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Tory Pension Reform: People First, MPs Later

Finance Minister Jim Flaherty speaks about the budget at the Canadian Club of Toronto on Friday. Flaherty’s new budget outlined the increase of retirement age from 65 to 67 but meanwhile the golden pensions of MPs remain in tact and will only be discussed this fall. Again, the Conservatives put ideology ahead of the wellbeing of the population, but don’t count on the opposition to provide a real alternative.

Government sources say that changes will be made to the age of entitlement and benefit levels of MPs though none of the changes will take effect until after the 2015 election campaign.



In the meantime the only change that was addressed happened to make MPs contribute on a 50/50 model rather than the 23/1 model that had us paying 96% of their pensions.

"The fact that they put their own bank accounts ahead of the country at the same time as they are asking others to sacrifice, it's really disappointing," said Gregory Thomas, the federal director of the Canadian Taxpayers Federation.

MPs start collecting their pensions at 55 and receive benefits including 75% of their salary. Unlike Canadians’, MP pensions are immune from any disruptions to the stock market and are indexed to inflation.

MPs aren’t the only ones with benefits and golden pensions. In 1992, Progressive Conservative Prime Minister Brian Mulroney brought in a special allowance for prime ministers who served more than four years which can be collected from the age of 65 or when they cease being an MP.

This allowance gives retired Prime Ministers two thirds of their salaries. Harper will receive $104,000 per year.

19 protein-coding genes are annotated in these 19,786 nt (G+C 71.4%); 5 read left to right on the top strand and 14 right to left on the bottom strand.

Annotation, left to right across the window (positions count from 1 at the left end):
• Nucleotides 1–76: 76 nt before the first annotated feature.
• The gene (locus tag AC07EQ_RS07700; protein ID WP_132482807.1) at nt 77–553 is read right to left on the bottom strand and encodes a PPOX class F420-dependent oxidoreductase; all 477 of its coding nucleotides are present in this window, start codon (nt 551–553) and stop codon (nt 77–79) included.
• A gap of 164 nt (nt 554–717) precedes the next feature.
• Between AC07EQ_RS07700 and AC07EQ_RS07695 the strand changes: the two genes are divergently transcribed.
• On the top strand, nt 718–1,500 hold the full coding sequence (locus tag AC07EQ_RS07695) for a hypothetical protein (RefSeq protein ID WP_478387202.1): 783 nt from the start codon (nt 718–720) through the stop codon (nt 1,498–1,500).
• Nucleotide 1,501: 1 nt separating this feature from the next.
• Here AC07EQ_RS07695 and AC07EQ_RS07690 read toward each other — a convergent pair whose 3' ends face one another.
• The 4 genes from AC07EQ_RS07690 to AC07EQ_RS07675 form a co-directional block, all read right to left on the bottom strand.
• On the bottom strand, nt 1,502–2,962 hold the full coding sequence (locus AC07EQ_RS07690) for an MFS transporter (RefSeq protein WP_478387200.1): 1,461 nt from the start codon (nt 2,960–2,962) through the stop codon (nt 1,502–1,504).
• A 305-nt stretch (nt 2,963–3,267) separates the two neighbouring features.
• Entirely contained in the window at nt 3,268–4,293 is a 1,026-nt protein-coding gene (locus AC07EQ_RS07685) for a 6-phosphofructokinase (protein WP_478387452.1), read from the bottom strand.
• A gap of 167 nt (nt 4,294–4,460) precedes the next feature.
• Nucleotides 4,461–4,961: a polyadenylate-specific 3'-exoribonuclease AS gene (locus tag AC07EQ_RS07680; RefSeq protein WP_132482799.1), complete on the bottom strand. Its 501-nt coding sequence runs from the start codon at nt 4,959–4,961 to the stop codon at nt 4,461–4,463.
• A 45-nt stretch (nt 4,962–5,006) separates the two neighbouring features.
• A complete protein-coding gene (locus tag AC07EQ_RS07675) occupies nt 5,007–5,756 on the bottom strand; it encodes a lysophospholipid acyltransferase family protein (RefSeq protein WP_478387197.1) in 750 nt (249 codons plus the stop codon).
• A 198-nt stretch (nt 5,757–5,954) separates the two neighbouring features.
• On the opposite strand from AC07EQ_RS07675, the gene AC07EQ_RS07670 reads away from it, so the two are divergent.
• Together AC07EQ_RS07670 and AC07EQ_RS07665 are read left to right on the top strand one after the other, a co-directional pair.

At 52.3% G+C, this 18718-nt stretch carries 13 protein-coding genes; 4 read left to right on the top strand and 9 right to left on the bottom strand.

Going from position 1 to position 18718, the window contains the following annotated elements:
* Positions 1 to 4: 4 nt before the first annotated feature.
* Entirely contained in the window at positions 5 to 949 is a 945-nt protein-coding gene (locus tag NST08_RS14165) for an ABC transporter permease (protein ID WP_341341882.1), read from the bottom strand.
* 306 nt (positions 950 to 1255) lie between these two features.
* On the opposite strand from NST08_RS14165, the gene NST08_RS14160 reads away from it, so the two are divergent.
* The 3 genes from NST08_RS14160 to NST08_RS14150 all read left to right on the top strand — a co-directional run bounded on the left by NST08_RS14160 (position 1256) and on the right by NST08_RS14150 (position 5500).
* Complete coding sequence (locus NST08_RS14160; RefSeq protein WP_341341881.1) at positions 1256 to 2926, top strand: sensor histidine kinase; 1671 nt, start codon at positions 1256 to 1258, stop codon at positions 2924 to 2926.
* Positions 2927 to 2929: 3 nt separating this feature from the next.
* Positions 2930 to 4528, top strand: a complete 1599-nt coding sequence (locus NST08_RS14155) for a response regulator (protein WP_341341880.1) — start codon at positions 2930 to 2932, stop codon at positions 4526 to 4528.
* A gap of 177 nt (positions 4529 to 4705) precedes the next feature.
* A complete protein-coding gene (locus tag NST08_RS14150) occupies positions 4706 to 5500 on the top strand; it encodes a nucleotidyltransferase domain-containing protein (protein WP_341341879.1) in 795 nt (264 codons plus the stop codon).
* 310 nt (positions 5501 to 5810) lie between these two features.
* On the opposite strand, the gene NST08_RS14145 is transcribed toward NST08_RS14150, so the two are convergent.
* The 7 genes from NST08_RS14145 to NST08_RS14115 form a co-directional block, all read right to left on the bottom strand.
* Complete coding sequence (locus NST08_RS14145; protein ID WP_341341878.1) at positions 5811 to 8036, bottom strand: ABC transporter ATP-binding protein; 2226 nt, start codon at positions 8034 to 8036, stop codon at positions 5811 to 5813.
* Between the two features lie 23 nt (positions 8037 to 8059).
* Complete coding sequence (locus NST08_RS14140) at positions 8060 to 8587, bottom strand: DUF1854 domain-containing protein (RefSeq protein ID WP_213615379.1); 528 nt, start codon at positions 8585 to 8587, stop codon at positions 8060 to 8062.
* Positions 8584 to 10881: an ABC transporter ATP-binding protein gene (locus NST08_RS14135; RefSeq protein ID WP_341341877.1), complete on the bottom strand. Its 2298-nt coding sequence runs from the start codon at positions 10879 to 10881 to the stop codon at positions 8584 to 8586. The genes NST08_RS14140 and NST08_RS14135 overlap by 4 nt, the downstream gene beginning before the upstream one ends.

“Mr. Harper proposes raising the age of retirement to 67,” Liberal MP Justin Trudeau said. “We propose he does the same thing for his special pension.”

The NDP opposition, while saying that the matter should be handled by an independent body, aren’t very supportive of cuts to their pensions. Take Newfoundland MP Ryan Cleary as an example.

“I work my butt off,” Cleary said. “Would I deserve a pension of $28,000 after six years? Probably not. It should be more than that.”

MP pensions are not the only piece of government waste. There is also MP salaries, the senate and a great bulk of unneeded bureaucrats. The Conservatives added them, and the opposition won’t get rid of them. Let’s be crystal clear, we are footing the bill for these expenses and these expenses are not only unnecessary and wasteful, they are unacceptable.

To top it all economists have stated that Old Age Security doesn’t need to be cut.

Where is our alternative? Seems it doesn’t exist. How unfortunate. Regardless who forms the government, Canadians won’t get a break.

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